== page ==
Financial hardship and out-of-pocket expenditure

Where health systems fail to provide adequate financial protection, people may suffer financial hardship from paying for health care, or simply not have enough money to pay for health care. As a result, lack of financial protection can reduce access to health care, undermine health status, deepen poverty and exacerbate health and socio-economic inequalities. On average across OECD countries, just over one-fifth of all spending on health care comes directly from patients through out-of-pocket (OOP) payments (see indicator “Financing of health care” in Chapter 7). People experience financial hardship when the burden of such OOP payments is large in relation to their ability to pay. Poorer households and those who have to pay for long-term treatment – such as medicines for chronic illness – are particularly vulnerable.

The share of household consumption spent on health care provides an aggregate assessment of the financial burden of OOP expenditure. Across OECD countries in 2019, about 3% of total household spending was on health care goods and services, from around 2% or below in New Zealand, France, Slovenia, Luxembourg, Colombia and Turkey to more than 5% in Korea and Switzerland (Figure 5.8).

Health systems in OECD countries differ in the degree of coverage for different health goods and services (see indicator “Extent of health care coverage”). Pharmaceuticals and other medical goods made up the main OOP expense for people in 2019, followed by spending on outpatient care (Figure 5.9). These two components typically account for almost two-thirds of household spending on health care. Average household OOP spending on dental care (14% of spending on health) and long-term health care (12%) can also be high. Inpatient care plays only a minor role (9%) in the composition of OOP spending. During the COVID-19 pandemic, countries have tried to ensure that diagnosis, testing and appropriate care for COVID-19 patients are affordable – notably in countries where segments of the population remain without coverage (OECD, 2021[6]).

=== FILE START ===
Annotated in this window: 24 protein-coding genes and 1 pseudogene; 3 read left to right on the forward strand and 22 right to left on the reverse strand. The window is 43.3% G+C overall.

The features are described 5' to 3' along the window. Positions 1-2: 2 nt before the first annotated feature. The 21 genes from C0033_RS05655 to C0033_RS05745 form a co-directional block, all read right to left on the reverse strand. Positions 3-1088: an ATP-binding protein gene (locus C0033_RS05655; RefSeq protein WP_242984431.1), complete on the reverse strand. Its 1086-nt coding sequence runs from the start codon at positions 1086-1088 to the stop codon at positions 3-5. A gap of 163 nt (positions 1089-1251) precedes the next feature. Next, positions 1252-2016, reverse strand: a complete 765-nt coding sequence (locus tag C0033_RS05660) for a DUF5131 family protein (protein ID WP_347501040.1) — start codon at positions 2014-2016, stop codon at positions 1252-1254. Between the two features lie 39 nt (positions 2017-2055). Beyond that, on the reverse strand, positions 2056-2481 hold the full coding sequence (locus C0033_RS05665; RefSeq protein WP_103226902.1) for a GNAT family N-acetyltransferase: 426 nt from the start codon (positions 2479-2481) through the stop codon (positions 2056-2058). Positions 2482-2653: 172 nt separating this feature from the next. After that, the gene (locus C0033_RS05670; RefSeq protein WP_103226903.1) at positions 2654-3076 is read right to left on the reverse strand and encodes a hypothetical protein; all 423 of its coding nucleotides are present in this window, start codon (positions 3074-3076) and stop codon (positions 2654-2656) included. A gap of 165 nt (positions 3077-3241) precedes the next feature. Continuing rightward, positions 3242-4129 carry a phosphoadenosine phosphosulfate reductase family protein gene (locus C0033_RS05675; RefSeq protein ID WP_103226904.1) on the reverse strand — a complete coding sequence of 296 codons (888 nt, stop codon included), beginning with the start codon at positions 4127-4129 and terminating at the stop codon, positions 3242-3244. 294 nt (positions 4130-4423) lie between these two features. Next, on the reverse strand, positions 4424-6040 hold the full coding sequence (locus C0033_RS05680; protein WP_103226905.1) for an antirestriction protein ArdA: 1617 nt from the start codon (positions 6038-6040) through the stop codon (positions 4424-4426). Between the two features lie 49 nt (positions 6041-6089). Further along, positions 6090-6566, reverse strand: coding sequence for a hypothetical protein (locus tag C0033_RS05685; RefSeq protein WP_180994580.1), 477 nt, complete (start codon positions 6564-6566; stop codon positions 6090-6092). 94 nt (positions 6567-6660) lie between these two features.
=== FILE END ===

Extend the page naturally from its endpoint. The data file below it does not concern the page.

The indicator most widely used to measure financial hardship associated with OOP payments for households is incidence of catastrophic spending on health (Cylus, J., Thomson and Evetovits, 2018[8]). This varies considerably across OECD countries, from fewer than 2% of households experiencing catastrophic health spending in Sweden, Spain, the United Kingdom, Ireland, the Czech Republic and Slovenia, to over 10% of households in Lithuania, Latvia, Hungary and Portugal (Figure 5.10). Across all countries, poorer households (those in the lowest consumption quintile) are most likely to experience catastrophic health spending, despite the fact that many countries have put in place policies to safeguard financial protection.

Countries with comparatively high levels of public spending on health and low levels of OOP payments typically have a lower incidence of catastrophic spending. However, policy choices are also important, particularly around coverage policy (WHO Regional Office for Europe, 2019[9]). Population entitlement to publicly financed health care is a prerequisite for financial protection, but not a guarantee of it. Countries with a low incidence of catastrophic spending on health are also more likely to exempt poor people and frequent users of care from co-payments; use low fixed co-payments instead of percentage co-payments, particularly for outpatient medicines; and cap the co-payments a household has to pay over a given time period (as, for example, in Austria, Ireland and the United Kingdom).

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